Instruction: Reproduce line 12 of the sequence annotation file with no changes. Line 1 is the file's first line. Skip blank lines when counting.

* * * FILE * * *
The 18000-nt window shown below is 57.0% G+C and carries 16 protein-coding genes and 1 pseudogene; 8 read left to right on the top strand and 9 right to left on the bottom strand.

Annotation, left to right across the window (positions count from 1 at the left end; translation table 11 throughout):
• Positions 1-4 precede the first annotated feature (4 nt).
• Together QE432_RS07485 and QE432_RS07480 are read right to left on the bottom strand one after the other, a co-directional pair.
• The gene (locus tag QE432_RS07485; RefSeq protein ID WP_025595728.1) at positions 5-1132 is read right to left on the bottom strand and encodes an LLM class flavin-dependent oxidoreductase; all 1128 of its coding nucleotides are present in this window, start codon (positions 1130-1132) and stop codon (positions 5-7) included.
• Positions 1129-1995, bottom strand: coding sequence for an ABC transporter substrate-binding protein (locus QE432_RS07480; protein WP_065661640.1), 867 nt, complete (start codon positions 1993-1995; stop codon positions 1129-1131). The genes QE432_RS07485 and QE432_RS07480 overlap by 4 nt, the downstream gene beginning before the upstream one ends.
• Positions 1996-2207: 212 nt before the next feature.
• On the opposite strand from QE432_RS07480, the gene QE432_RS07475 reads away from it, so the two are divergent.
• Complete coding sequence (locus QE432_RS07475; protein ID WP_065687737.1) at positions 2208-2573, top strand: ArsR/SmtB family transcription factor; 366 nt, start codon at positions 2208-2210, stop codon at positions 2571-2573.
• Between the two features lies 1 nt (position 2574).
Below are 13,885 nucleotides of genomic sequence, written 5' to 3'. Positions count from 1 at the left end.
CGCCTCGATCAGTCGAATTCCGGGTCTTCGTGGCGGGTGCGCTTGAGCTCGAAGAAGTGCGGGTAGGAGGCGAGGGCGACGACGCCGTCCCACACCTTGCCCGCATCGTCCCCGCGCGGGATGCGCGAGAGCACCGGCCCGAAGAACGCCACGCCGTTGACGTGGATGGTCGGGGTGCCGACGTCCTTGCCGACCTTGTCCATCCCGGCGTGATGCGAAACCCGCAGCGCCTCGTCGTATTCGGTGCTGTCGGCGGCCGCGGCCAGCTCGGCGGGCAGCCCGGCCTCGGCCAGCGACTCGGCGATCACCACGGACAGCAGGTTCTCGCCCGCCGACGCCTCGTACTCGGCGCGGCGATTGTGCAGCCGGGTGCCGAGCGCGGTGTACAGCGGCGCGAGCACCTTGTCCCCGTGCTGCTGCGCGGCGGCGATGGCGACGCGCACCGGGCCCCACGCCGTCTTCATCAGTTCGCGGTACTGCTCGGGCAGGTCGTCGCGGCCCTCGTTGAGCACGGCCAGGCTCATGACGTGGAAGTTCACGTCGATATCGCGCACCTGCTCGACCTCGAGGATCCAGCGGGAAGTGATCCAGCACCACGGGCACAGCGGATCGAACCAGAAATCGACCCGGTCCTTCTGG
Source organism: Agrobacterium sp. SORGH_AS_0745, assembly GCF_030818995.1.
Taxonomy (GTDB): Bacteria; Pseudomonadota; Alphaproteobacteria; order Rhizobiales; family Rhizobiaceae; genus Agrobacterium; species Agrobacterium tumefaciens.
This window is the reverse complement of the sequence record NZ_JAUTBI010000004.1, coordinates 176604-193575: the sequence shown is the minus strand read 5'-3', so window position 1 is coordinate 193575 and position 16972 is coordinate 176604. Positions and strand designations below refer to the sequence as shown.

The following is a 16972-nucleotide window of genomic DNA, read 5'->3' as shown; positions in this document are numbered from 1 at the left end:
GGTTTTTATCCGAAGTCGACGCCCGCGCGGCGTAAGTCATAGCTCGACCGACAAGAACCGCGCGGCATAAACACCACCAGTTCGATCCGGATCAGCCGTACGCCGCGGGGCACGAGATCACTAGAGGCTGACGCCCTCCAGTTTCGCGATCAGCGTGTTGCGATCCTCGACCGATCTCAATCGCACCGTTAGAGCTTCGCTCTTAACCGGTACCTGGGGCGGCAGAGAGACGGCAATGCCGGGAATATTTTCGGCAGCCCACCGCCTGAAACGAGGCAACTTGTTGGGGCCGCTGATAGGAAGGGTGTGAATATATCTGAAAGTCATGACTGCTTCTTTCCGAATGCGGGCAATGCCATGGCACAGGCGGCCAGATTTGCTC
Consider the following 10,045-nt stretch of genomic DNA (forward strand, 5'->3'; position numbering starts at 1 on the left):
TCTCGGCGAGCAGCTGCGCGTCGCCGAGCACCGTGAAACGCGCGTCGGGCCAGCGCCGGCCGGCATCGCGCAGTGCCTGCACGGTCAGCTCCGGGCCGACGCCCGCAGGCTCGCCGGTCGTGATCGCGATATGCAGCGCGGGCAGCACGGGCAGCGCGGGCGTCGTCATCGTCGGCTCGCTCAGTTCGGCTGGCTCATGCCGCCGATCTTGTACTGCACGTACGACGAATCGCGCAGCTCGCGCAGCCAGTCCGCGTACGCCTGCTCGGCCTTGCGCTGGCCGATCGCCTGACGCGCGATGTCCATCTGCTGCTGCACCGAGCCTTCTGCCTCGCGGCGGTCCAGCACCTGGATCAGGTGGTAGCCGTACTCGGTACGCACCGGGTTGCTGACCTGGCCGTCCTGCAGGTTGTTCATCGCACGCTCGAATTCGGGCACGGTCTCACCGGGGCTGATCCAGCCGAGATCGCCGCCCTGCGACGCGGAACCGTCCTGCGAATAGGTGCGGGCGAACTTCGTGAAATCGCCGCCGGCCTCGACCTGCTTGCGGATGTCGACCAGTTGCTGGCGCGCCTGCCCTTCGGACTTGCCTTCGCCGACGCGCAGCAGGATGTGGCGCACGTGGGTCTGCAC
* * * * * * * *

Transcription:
CGCCTCGATCAGTCGAATTCCGGGTCTTCGTGGCGGGTGCGCTTGAGCTCGAAGAAGTGCGGGTAGGAGGCGAGGGCGACGACGCCGTCCCACACCTTGCCCGCATCGTCCCCGCGCGGGATGCGCGAGAGCACCGGCCCGAAGAACGCCACGCCGTTGACGTGGATGGTCGGGGTGCCGACGTCCTTGCCGACCTTGTCCATCCCGGCGTGATGCGAAACCCGCAGCGCCTCGTCGTATTCGGTGCTGTCGGCGGCCGCGGCCAGCTCGGCGGGCAGCCCGGCCTCGGCCAGCGACTCGGCGATCACCACGGACAGCAGGTTCTCGCCCGCCGACGCCTCGTACTCGGCGCGGCGATTGTGCAGCCGGGTGCCGAGCGCGGTGTACAGCGGCGCGAGCACCTTGTCCCCGTGCTGCTGCGCGGCGGCGATGGCGACGCGCACCGGGCCCCACGCCGTCTTCATCAGTTCGCGGTACTGCTCGGGCAGGTCGTCGCGGCCCTCGTTGAGCACGGCCAGGCTCATGACGTGGAAGTTCACGTCGATATCGCGCACCTGCTCGACCTCGAGGATCCAGCGGGAAGTGATCCAGCACCACGGGCACAGCGGATCGAACCAGAAATCGACCCGGTCCTTCTGG